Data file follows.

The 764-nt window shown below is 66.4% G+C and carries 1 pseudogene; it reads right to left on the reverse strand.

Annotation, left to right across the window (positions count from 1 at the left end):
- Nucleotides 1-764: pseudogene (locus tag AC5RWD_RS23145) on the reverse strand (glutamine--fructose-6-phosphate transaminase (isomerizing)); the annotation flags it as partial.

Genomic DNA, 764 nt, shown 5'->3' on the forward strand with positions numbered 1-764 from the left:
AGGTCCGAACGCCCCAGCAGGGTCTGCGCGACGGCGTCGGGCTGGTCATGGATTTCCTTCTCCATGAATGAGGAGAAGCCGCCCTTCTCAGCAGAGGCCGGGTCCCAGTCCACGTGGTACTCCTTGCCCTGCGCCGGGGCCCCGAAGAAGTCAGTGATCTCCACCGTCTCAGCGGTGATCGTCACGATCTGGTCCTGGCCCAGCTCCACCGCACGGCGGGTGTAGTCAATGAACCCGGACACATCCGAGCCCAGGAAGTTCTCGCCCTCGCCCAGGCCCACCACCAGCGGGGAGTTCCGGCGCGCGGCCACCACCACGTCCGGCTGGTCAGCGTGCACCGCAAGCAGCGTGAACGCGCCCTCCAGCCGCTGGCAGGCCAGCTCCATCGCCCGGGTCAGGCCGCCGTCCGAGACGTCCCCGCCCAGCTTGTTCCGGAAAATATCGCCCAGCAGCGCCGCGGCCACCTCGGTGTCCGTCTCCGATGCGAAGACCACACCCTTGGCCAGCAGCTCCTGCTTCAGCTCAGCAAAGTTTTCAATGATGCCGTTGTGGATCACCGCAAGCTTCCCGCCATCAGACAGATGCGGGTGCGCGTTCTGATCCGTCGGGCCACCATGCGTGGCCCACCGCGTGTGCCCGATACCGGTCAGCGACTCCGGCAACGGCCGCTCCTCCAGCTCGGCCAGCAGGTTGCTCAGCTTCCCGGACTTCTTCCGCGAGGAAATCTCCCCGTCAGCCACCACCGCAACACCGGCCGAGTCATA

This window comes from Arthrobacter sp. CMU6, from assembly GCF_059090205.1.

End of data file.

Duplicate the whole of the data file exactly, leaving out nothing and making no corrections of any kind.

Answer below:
The 764-nt window shown below is 66.4% G+C and carries 1 pseudogene; it reads right to left on the reverse strand.

Annotation, left to right across the window (positions count from 1 at the left end):
- Nucleotides 1-764: pseudogene (locus tag AC5RWD_RS23145) on the reverse strand (glutamine--fructose-6-phosphate transaminase (isomerizing)); the annotation flags it as partial.

Genomic DNA, 764 nt, shown 5'->3' on the forward strand with positions numbered 1-764 from the left:
AGGTCCGAACGCCCCAGCAGGGTCTGCGCGACGGCGTCGGGCTGGTCATGGATTTCCTTCTCCATGAATGAGGAGAAGCCGCCCTTCTCAGCAGAGGCCGGGTCCCAGTCCACGTGGTACTCCTTGCCCTGCGCCGGGGCCCCGAAGAAGTCAGTGATCTCCACCGTCTCAGCGGTGATCGTCACGATCTGGTCCTGGCCCAGCTCCACCGCACGGCGGGTGTAGTCAATGAACCCGGACACATCCGAGCCCAGGAAGTTCTCGCCCTCGCCCAGGCCCACCACCAGCGGGGAGTTCCGGCGCGCGGCCACCACCACGTCCGGCTGGTCAGCGTGCACCGCAAGCAGCGTGAACGCGCCCTCCAGCCGCTGGCAGGCCAGCTCCATCGCCCGGGTCAGGCCGCCGTCCGAGACGTCCCCGCCCAGCTTGTTCCGGAAAATATCGCCCAGCAGCGCCGCGGCCACCTCGGTGTCCGTCTCCGATGCGAAGACCACACCCTTGGCCAGCAGCTCCTGCTTCAGCTCAGCAAAGTTTTCAATGATGCCGTTGTGGATCACCGCAAGCTTCCCGCCATCAGACAGATGCGGGTGCGCGTTCTGATCCGTCGGGCCACCATGCGTGGCCCACCGCGTGTGCCCGATACCGGTCAGCGACTCCGGCAACGGCCGCTCCTCCAGCTCGGCCAGCAGGTTGCTCAGCTTCCCGGACTTCTTCCGCGAGGAAATCTCCCCGTCAGCCACCACCGCAACACCGGCCGAGTCATA

This window comes from Arthrobacter sp. CMU6, from assembly GCF_059090205.1.